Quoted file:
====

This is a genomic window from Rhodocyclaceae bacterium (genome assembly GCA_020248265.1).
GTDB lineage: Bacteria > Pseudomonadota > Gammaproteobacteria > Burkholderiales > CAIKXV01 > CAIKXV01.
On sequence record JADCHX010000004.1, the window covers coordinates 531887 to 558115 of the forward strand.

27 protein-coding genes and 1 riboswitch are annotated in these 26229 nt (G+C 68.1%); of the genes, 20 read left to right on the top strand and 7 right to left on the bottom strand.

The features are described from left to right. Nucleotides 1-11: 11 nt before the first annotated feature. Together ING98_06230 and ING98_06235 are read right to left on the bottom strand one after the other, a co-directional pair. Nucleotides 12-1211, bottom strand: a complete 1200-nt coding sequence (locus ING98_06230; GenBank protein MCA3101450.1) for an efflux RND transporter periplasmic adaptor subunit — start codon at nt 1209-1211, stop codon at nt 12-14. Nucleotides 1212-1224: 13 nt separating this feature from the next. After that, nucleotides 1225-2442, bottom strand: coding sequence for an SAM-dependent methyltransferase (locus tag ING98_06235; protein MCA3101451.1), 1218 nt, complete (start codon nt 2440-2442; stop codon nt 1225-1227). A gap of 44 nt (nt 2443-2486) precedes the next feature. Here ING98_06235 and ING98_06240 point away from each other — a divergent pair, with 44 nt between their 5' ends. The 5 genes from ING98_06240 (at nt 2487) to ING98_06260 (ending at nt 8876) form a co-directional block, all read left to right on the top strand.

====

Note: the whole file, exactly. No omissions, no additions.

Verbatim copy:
This is a genomic window from Rhodocyclaceae bacterium (genome assembly GCA_020248265.1).
GTDB lineage: Bacteria > Pseudomonadota > Gammaproteobacteria > Burkholderiales > CAIKXV01 > CAIKXV01.
On sequence record JADCHX010000004.1, the window covers coordinates 531887 to 558115 of the forward strand.

27 protein-coding genes and 1 riboswitch are annotated in these 26229 nt (G+C 68.1%); of the genes, 20 read left to right on the top strand and 7 right to left on the bottom strand.

The features are described from left to right. Nucleotides 1-11: 11 nt before the first annotated feature. Together ING98_06230 and ING98_06235 are read right to left on the bottom strand one after the other, a co-directional pair. Nucleotides 12-1211, bottom strand: a complete 1200-nt coding sequence (locus ING98_06230; GenBank protein MCA3101450.1) for an efflux RND transporter periplasmic adaptor subunit — start codon at nt 1209-1211, stop codon at nt 12-14. Nucleotides 1212-1224: 13 nt separating this feature from the next. After that, nucleotides 1225-2442, bottom strand: coding sequence for an SAM-dependent methyltransferase (locus tag ING98_06235; protein MCA3101451.1), 1218 nt, complete (start codon nt 2440-2442; stop codon nt 1225-1227). A gap of 44 nt (nt 2443-2486) precedes the next feature. Here ING98_06235 and ING98_06240 point away from each other — a divergent pair, with 44 nt between their 5' ends. The 5 genes from ING98_06240 (at nt 2487) to ING98_06260 (ending at nt 8876) form a co-directional block, all read left to right on the top strand.